This section provides you with information on the organisation of the ordinary courts in Italy.
Ordinary courts – introduction
The ordinary courts have jurisdiction of two kinds:
- civil jurisdiction, which seeks to protect rights in relations between private parties, or between private parties and the public administration in circumstances where, in performing its duties, the administration infringes the private party’s rights;
- criminal jurisdiction, where the court is called upon to decide whether the criminal proceedings instituted by a public prosecutor against a given individual are well founded.
Civil and criminal proceedings are regulated by separate sets of procedural rules: the Code of Civil Procedure (codice di procedura civile) and the Code of Criminal Procedure (codice di procedura penale).
Criminal proceedings are instituted by a public law officer who is a qualified judge of the ordinary courts holding the office of public prosecutor (pubblico ministero; see the last paragraph of Article 107 of the Constitution).
Civil proceedings may be brought by any public or private party (l’attore, the plaintiff) against another party (il convenuto, the defendant).
Justices of the peace (giudici di pace) are ‘honorary’ or non‑permanent judges (giudici onorari) who have jurisdiction in matters of minor importance.
The lower tier of courts (tribunali) are courts of first instance in all other disputes, and also hear appeals against the decisions of justices of the peace.
Juvenile courts (tribunali per i minorenni) and juvenile divisions of the courts of appeal (sezioni per i minorenni delle corti di appello) have jurisdiction in matters involving minors where the ordinary courts are not competent.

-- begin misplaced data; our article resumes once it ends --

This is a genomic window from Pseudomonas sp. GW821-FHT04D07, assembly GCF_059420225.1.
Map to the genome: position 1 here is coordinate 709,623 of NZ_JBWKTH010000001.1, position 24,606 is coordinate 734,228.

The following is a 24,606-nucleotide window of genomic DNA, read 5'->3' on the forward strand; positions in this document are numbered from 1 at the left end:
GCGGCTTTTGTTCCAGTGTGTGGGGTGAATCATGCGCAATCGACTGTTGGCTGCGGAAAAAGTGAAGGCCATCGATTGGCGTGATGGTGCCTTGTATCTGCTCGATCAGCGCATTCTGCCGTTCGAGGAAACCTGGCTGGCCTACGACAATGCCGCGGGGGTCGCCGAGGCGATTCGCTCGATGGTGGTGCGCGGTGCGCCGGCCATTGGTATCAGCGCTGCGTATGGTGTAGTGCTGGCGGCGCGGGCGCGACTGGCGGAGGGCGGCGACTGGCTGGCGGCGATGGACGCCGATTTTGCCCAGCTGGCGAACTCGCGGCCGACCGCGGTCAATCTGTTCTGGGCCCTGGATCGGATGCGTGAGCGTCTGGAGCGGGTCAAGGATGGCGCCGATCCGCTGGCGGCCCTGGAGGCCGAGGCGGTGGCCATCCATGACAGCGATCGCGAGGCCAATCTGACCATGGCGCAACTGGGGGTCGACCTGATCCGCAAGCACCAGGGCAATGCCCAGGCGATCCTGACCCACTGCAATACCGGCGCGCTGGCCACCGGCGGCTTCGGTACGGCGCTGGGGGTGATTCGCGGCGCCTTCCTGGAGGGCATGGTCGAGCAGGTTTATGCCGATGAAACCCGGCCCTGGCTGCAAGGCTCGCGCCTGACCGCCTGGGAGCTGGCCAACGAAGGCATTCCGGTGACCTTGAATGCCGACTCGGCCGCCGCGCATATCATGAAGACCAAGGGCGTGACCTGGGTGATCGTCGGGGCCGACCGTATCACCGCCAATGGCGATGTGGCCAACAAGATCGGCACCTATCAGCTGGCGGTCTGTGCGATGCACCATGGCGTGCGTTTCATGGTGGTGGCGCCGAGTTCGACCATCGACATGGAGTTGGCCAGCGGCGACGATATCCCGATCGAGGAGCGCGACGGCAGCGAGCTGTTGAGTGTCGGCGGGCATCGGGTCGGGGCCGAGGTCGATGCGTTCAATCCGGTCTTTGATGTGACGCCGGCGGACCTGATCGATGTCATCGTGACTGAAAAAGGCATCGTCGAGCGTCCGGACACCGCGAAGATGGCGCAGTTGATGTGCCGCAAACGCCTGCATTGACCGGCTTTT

There are also divisions (sezioni) of the lower courts and of the courts of appeal specialising in work-related matters.
The courts of appeal (corti di appello) are courts of second instance.
The Court of Cassation (Corte di Cassazione or Corte Suprema di Cassazione), which sits in Rome, is the supreme court in the judicial system, and considers whether the judgments of other courts have been arrived at in accordance with the law.
The justices of the peace try minor offences.
The lower tier of courts are the courts of first instance that try all criminal matters outside the jurisdiction of the justices of the peace or the assize courts, and also hear appeals against judgments handed down by justices of peace.
The juvenile courts and the juvenile divisions of the courts of appeal are the courts of first and second instance for all offences committed by minors.
Assize courts (corti di assise) are the courts of first instance that try the most serious crimes.
The courts of appeal are courts of second instance.
Assise courts of appeal (corti di assise di appello) are courts of second instance that hear appeals against judgments handed down by assise courts.
The supervisory courts (tribunali di sorveglianza) and the supervisory offices (uffici di sorveglianza) supervise the enforcement of prison sentences and fines and the application of the law governing sentences.
The Court of Cassation considers whether the judgment of another court was arrived at in accordance with the law. It hears appeals against any decision of any court in civil or criminal matters, or against any limitation on individual freedom; in some cases applications may be made to it directly.
The Court of Cassation is the supreme court in the judicial system. The Fundamental Act on the Organisation of the Courts (legge fondamentale sull’ordinamento giudiziario), Act No 12 of 30 January 1941, Article 65, lists among the Court’s major functions that of ensuring ‘the correct application of the law and its uniform interpretation, the unity of law throughout the country, and observance of the limits between the jurisdiction of the different courts’. One of its fundamental roles, therefore, is to ensure that the law is applied uniformly, so as to provide legal certainty.
As to whether the Court of Cassation can be described as a court of further appeal, or court of third instance, the rules in force allow it to take account of the facts of a case only in so far as they have been established in the earlier proceedings, and only to the extent necessary in order to determine whether the application to the Court of Cassation is legally admissible.
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Last update: 18/06/2018